In the first two collections of Hero Cats, readers were introduced to the team of cats who have tasked themselves with keeping Stellar City safe; Cassiopeia, the newest team member from whose perspective we see the story, leader Ace, mind reader Belle, tough Rocco, skittish Rocket, and mysterious Midnight. Throughout the previous titles they have battled mysterious criminals and super villains who have unexpectedly started threatening the city, and they’ve formed an uneasy alliance with superhero Galaxy Man and his sidekick Cosmic Girl, now known to be Cassie’s family, Professor and Suzy Quest.
Throughout their adventures, there have been hints at a more powerful foe who is orchestrating the events in Stellar City and in this collection of issues 7 to 9, the villain begins to play his hand more clearly. The Crow King is an evil and mysterious creature. They will need all their skills to fight him, including the talents of Cassie’s brother, Bandit, who reappears after a long absence with secrets and abilities of his own. But when the Crow King’s power sends them all into a dream realm, will any of them have the power to escape or will they be trapped in a nightmare forever?
There’s an interesting change to the art in issues 8 and 9 in this collection. In their dream, the Hero Cats have become human and the artists must translate their feline characters, coloring and personality, into a human representation. Cassiopeia becomes a somewhat naive and clumsy but sweet girl in orange and white that mimics her coloring; Ace is a young, silver-haired Navy captain who is dedicated to defending his queen and country. Each of the characters are recognizable by their traits, coloring, and physical features but their “human” aspects in the dream also give more insight into their characters. Heavy, colorful clouds bordering the panels signify the dream world and their color changes as the Crow King’s influence becomes more marked.
This collection also shows an interesting side to Belle, whose powers come into play and show her as one of the more powerful team members, rather than a reluctant tag-a-long, as in previous adventures. While some of the characters remain one-dimensional or stalled in their development, like Cassie and Ace, readers can hope for future issues to flush out their stories a little more.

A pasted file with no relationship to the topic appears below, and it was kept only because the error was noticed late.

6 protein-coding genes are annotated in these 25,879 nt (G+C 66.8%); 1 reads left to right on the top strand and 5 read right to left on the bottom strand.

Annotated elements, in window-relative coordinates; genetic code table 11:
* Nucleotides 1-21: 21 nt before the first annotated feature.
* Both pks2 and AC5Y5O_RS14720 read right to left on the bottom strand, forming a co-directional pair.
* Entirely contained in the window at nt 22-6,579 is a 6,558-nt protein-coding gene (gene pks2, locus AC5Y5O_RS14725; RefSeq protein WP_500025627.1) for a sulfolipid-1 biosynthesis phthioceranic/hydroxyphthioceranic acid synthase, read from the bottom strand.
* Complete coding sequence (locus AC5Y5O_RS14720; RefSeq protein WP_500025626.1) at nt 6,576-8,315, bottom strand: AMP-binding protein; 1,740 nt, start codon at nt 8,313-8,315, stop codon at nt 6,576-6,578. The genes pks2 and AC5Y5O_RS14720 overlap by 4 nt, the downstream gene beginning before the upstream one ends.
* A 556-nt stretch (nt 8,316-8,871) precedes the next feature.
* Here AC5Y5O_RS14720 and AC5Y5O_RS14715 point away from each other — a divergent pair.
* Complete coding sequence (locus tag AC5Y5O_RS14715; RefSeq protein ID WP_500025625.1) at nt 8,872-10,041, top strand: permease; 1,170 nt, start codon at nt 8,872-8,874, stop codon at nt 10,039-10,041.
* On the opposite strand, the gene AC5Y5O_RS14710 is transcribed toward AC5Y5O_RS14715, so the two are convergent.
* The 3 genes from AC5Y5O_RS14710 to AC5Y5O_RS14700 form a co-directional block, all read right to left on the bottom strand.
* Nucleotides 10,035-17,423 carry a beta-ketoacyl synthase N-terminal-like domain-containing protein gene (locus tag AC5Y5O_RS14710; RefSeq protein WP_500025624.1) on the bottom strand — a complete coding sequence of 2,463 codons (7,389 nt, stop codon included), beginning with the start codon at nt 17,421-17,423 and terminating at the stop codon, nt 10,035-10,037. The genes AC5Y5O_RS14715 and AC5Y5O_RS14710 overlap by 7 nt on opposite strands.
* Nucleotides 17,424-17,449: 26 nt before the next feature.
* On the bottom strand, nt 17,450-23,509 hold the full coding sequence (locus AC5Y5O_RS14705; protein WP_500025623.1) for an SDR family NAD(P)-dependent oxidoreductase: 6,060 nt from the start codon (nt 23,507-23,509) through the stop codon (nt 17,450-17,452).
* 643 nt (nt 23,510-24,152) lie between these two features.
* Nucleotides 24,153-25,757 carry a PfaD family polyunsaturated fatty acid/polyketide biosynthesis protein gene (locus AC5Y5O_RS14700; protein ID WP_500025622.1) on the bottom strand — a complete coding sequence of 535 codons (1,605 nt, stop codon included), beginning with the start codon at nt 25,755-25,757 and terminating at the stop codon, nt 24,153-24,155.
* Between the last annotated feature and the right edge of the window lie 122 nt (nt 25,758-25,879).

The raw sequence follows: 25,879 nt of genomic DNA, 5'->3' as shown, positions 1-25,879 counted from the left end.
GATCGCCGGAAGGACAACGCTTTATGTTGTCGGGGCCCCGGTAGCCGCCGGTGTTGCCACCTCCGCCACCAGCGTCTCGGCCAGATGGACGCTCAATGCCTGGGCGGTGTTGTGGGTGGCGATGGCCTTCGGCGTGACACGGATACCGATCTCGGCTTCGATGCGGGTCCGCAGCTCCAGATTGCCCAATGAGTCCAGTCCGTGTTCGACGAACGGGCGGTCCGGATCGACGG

As usual, there are a number of ads, notes and sketches, and fan art and costumes included in the comics. However, the ads include more mature comics in this collection, First Hero, Venture, etc. This may be why a rating system for the comics is included, from E to M, but only some of the ads have the age rating on them. I’m also skeptical of the ratings anyways, as Cyrus Perkins and the Haunted Taxi Cab, a murder mystery with blood spatters on the cover, is rated A for ages 9 and up. This may seem irrelevant to the actual content of the comic itself, but by including ads for their other properties, the publisher is marketing these to the readers of the comic which, in a public library, will be primarily children.
As these titles are available only in paperback and the layout and binding is less than stellar—whole chunks of text are lost in the gutter in one explanatory sequence—they’re not a top choice for libraries. However, the stories themselves are very kid-friendly and readers who enjoy Warriors, Zita the Space Girl, Super Pets, and kid-friendly superhero comics will devour these titles. Be prepared to buy the whole series and future sequels, as each comic and collection ends on a cliffhanger.
Hero Cats of Stellar City: The Crow King Saga, vol 3
by Kyle Puttkammer
Art by Marcus Williams, Ryan Sellers, Omaka Schultz
Action Lab, 2016
Publisher Age Rating: All Ages